City of Iqaluit fined $50,000 after guilty plea to workplace safety charge
In 2021 incident, worker was injured when wheelbarrow tire exploded
The City of Iqaluit has pleaded guilty to violating Nunavut’s Safety Act in connection with a 2021 incident in which a teenage municipal worker suffered an injury at the city garage.
In court Tuesday, Judge Neil Sharkey fined the city $50,000 for violating section 22.1 of the act, which deals with a failure to follow the Safety Act or failing to comply with the direction of a safety officer.
Seven other charges against the city, also under the Nunavut Safety Act, were stayed.
Court heard the incident occurred July 16, 2021. A worker was injured when a wheelbarrow tire that was being inflated blew up and hit him on the arm and face.
The worker, who was a summer student, was assigned to the office but wasn’t busy at the time so he was sent over to the maintenance garage to do shop cleanup.
At some point, the worker noticed a wobbly tire on the wheelbarrow that was low on air. The worker pumped air into the tire but it exploded, striking him on the arm and face.
There was no one else in the garage, so the worker made his way upstairs and received first aid from another employee, then went to the hospital.
Prosecutor Larry Reynolds said it’s important that when employees move from one type of job to another they get training and supervision so incidents such as this can be prevented.
But, he added, “in this situation, the city has taken responsibility right away.”
“We’re in the view that this is an appropriate penalty, sends a proper message but is not unduly harsh,” Reynolds said.
Sharkey said he was moved by the injured worker’s victim statement, for what he went through with the incident and for what he continues to suffer.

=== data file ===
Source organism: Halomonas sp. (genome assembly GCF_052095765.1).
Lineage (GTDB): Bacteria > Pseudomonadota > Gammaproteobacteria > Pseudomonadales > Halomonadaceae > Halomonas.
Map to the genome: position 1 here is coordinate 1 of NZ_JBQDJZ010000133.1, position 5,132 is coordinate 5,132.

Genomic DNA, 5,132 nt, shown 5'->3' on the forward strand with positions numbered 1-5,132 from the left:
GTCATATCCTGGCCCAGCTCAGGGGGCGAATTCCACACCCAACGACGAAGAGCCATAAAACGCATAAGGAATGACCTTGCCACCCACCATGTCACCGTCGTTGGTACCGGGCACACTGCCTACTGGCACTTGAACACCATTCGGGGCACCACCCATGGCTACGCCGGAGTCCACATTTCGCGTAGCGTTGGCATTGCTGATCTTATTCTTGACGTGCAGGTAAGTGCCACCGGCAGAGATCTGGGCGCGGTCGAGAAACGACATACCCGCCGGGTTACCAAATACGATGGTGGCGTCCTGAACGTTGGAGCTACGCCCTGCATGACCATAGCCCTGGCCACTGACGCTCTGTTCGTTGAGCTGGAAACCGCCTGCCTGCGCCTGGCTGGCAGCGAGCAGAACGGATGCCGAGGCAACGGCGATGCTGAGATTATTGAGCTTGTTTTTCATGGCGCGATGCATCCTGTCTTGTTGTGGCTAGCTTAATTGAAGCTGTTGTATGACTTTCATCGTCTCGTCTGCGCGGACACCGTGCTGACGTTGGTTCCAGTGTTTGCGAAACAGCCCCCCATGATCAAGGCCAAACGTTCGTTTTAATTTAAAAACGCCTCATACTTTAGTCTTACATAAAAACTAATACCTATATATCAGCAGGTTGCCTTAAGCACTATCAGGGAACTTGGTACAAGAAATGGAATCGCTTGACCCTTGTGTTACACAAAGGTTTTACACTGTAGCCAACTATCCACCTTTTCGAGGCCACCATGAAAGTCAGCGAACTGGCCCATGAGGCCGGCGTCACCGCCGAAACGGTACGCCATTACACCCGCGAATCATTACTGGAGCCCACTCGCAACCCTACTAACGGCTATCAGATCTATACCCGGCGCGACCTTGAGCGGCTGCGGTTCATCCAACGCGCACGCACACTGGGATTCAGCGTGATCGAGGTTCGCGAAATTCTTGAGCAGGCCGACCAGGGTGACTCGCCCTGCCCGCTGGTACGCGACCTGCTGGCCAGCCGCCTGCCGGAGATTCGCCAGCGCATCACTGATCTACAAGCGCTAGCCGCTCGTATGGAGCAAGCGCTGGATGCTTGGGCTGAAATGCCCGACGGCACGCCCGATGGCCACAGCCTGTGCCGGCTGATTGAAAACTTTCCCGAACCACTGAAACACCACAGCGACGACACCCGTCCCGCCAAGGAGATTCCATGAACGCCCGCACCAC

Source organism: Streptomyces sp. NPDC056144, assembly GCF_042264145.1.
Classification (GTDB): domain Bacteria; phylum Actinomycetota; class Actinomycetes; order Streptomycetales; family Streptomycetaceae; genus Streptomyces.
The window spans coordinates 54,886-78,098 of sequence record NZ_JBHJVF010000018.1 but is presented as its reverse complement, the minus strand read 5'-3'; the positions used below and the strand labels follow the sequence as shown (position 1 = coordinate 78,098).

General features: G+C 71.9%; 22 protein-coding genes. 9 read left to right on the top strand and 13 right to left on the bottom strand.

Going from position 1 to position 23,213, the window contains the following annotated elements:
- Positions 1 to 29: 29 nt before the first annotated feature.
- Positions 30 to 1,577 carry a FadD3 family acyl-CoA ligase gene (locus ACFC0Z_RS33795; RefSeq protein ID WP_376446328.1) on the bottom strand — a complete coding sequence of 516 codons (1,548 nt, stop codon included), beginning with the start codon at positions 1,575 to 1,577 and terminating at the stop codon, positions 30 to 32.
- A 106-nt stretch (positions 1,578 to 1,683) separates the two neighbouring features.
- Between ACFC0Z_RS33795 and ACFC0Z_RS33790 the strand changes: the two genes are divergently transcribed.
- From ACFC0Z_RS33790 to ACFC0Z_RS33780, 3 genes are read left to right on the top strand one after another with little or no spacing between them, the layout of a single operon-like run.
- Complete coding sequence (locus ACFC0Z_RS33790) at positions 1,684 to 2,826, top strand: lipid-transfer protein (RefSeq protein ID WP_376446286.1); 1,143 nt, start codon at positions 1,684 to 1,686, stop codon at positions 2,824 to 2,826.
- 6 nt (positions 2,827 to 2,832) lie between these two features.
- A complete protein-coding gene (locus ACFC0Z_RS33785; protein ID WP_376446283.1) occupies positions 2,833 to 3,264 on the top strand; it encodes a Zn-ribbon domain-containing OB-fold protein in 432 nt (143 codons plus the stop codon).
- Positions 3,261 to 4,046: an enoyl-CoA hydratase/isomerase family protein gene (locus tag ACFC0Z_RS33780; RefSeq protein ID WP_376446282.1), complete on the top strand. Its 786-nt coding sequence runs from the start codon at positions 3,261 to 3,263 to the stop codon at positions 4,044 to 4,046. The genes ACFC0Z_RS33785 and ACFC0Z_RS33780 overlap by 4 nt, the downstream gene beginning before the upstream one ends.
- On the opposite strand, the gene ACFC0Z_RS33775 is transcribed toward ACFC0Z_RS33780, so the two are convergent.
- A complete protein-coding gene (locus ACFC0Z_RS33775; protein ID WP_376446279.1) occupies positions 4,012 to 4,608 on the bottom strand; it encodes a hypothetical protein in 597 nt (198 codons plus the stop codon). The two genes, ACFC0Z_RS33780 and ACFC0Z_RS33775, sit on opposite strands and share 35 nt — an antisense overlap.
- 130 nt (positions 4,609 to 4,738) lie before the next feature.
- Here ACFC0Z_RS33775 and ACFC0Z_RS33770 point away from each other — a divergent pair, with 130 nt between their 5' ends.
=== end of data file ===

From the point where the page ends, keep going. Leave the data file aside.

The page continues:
Sharkey noted that as a result of the incident, the city has implemented multiple measures to improve workplace safety.
“It seems you’ve gone from a culture of indifference in this area to one of clear attention,” Sharkey said.
He said the focus of the changes appears to involve procedures for individual training of new employees and supervisory policies for overseeing what workers are doing.
Measures include a policy for younger workers, forms for every time a worker changes supervisor, and the creation of supervisor training courses.
Teresa Haykowsky, the lawyer representing the city, added new measures include training workers in safely inflating tires before they are asked to perform that task on the job.
The city’s training bundle costs $6,000 per year and is included in its budget, she said.
Sharkey said that with the changes that were made, “the chances of this [workplace incident] happening again, are pretty slim.”
In imposing the $50,000 penalty against the city, Sharkey said a fine must be “more than a slap on the wrist” but that the court must also be mindful of the city’s ability to pay the fine without hampering its ability to function.
The city will have 60 days to pay the fine.